Reports: UR152168-UR1: Development and Mechanistic Studies of New Applications for the Mitsunobu Reaction

Rongson Pongdee, PhD, Sewanee: The University of the South

Research Progress:

     During the most recent grant period, we have been involved in the development of new applications for the Mitsunobu reaction.  Specifically, we have been targeting the preparation of N,N-diethylbenzamides owing to their frequent use in directed-ortho-metalation (DoM) chemistry for the incorporation of various functional groups onto aromatic scaffolds.  Additionally, we believe that our variant of the Mitsunobu reaction proceeds via a non-classical mechanism involving the intermediacy of an acyloxyphosphonium ion rather than the commonly accepted alkoxyphosphonium ion. 

     Previously, we had successfully demonstrated the feasibility of constructing N,N-diethylbenzamides using our Mitsunobu methodology employing 2-methoxy-4-methylbenzoic acid (1) during our synthetic approach towards the angucycline antitumor antibiotic galtamycin.  However, when we applied this methodology to simpler substrates such as 4-methoxybenzoic acid (2), we encountered extreme difficulty in obtaining pure product following column chromatography.  As a result, we have been focused on exploring different approaches to remove by-products generated during the Mitsunobu reaction.  To date, we have employed reaction conditions utilizing different azodicarboxylates such as di-­tert-butyl azodicarboxylate (DTBT), di-p-chlorobenzyl azodicarboxylate (DCAD), and di-2-methoxyethyl azodicarboxylate (DMEAD), that have been reported to result in cleaner Mitsunobu reactions.  However, none of these methods proved successful in alleviating our purification problems.  We also attempted the use of polymer-bound triphenylphosphine and diethylazodicarboxylate; unfortunately, with similar results.  More recently, we have discovered that the incorporation of an acid-base extraction work-up has resulted in our ability to obtain clean reaction products.  We are currently refining this method and exploring its application within our methodology.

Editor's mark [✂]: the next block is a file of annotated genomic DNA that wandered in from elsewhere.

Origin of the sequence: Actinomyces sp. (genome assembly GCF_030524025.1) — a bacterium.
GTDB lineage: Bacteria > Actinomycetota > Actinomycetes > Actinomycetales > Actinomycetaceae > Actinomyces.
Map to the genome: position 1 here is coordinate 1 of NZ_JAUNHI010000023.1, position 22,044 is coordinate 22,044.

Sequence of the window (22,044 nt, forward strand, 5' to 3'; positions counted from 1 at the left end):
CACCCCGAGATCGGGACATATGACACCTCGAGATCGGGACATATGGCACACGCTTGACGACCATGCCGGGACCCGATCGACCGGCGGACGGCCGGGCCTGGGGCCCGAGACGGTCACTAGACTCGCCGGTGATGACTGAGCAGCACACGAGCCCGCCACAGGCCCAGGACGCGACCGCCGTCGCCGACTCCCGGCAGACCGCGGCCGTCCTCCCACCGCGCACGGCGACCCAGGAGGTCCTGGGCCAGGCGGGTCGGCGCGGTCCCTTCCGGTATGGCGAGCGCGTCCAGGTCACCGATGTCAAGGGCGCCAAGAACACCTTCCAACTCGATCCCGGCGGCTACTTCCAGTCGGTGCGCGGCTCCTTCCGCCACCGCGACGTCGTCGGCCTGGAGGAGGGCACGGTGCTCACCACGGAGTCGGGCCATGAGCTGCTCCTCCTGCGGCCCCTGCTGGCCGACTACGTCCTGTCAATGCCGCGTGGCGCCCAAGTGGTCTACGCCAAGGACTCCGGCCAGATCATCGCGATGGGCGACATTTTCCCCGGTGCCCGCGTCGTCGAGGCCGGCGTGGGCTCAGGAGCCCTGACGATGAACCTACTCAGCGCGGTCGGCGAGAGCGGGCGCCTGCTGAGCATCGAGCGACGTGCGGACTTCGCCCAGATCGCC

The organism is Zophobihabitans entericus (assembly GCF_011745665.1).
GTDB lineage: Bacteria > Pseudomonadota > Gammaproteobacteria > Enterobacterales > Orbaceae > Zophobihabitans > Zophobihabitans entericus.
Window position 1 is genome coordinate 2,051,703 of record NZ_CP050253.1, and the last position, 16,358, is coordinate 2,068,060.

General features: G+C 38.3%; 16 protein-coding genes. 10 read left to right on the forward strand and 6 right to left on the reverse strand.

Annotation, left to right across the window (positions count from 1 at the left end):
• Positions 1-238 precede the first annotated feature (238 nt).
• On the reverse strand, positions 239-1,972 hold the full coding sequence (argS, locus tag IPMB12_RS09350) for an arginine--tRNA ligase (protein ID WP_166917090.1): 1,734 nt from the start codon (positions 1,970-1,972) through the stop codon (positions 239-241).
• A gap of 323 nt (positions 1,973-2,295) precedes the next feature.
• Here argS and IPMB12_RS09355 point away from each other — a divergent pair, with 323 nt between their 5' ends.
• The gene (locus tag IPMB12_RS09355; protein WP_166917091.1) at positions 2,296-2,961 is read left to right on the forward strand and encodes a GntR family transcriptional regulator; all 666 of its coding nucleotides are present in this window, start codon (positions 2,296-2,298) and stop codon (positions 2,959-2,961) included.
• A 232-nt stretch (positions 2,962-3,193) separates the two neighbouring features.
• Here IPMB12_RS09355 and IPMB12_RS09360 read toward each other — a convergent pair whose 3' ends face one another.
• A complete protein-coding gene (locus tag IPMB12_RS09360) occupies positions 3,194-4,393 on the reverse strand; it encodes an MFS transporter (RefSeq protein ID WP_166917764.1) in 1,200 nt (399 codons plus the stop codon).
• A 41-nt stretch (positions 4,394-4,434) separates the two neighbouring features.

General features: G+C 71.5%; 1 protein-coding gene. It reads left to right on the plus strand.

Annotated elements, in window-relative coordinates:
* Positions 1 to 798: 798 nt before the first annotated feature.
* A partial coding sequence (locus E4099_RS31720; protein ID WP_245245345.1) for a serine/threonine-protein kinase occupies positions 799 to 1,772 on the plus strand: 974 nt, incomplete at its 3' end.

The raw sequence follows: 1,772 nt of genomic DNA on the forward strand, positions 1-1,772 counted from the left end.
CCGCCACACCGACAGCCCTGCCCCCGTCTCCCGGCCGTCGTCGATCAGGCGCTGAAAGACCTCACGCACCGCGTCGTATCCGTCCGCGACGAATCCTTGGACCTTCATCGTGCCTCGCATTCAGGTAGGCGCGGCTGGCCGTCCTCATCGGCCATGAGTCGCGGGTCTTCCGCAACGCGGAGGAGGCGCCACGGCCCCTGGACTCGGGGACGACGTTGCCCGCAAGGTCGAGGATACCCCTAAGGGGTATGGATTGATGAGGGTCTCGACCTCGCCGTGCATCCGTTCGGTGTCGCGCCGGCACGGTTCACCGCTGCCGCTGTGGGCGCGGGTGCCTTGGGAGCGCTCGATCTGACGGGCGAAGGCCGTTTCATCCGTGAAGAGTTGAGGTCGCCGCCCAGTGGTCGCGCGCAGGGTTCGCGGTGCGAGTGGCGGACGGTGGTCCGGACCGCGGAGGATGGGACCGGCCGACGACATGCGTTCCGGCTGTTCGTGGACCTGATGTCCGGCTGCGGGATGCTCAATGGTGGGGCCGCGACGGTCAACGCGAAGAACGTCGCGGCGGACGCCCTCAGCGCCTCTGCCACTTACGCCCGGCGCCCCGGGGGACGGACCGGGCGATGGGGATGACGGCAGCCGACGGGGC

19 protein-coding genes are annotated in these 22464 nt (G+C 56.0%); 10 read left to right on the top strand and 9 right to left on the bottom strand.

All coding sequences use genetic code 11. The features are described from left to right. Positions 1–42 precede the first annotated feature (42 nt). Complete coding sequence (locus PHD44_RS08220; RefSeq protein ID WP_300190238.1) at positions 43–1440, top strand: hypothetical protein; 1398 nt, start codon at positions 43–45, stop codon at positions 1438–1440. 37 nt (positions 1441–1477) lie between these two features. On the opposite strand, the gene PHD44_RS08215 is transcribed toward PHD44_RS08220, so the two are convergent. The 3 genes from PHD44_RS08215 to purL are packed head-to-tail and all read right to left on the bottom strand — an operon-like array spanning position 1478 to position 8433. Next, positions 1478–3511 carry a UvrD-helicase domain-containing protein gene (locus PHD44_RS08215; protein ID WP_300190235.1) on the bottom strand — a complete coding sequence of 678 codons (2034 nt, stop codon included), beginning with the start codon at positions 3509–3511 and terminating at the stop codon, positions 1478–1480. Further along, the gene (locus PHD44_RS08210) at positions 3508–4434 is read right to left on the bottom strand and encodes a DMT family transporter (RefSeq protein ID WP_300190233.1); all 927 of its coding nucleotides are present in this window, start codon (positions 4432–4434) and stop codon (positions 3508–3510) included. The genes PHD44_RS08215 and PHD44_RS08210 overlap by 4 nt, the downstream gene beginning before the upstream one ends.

Impact on Undergraduate Students and PI:

     Nearly all of the chemistry majors at Sewanee: The University of the South would like to pursue a summer research opportunity on campus in order to strengthen their understanding of fundamental chemical principles as well as bolster their laboratory skills — benefits that are increasingly important to developing a successful graduate/medical school application.  However, summer research opportunities are in high demand on our campus.  While Sewanee has been increasing funding for summer research opportunities, there is never enough funding for every request.  While we are proud of the level of research activity at Sewanee, we recognize that every year several interested and highly motivated students are not able to participate due to a lack of funding.  This ACS-PRF grant has provided an important opportunity for our students to gain valuable research experience in the chemical sciences.  Because of the importance that the undergraduate research experience plays in students’ decisions to pursue graduate study, this ACS grant may also have a significant impact on motivating even more of our students to pursue graduate study in the chemical sciences.

     The PI has an active and productive research program partially supported by extramural funding.  Dr. Pongdee is a staunch advocate of the education through research paradigm and has made engaging undergraduate students in independent research projects a priority during his academic career.  This ACS-PRF grant has enabled the PI to focus his attention to the training and development of his undergraduate research students, during the summer months, rather than attempt to find alternative means of support such as teaching summer classes.  Additionally, the grant has provided funds for undergraduate summer research stipends, the purchase of chemical reagents, and consumable supplies.  Furthermore, this grant has enabled the PI to remain intellectually engaged within his discipline while traveling to present research findings at conferences and symposia.


To date, no manuscripts arising from this grant have been published.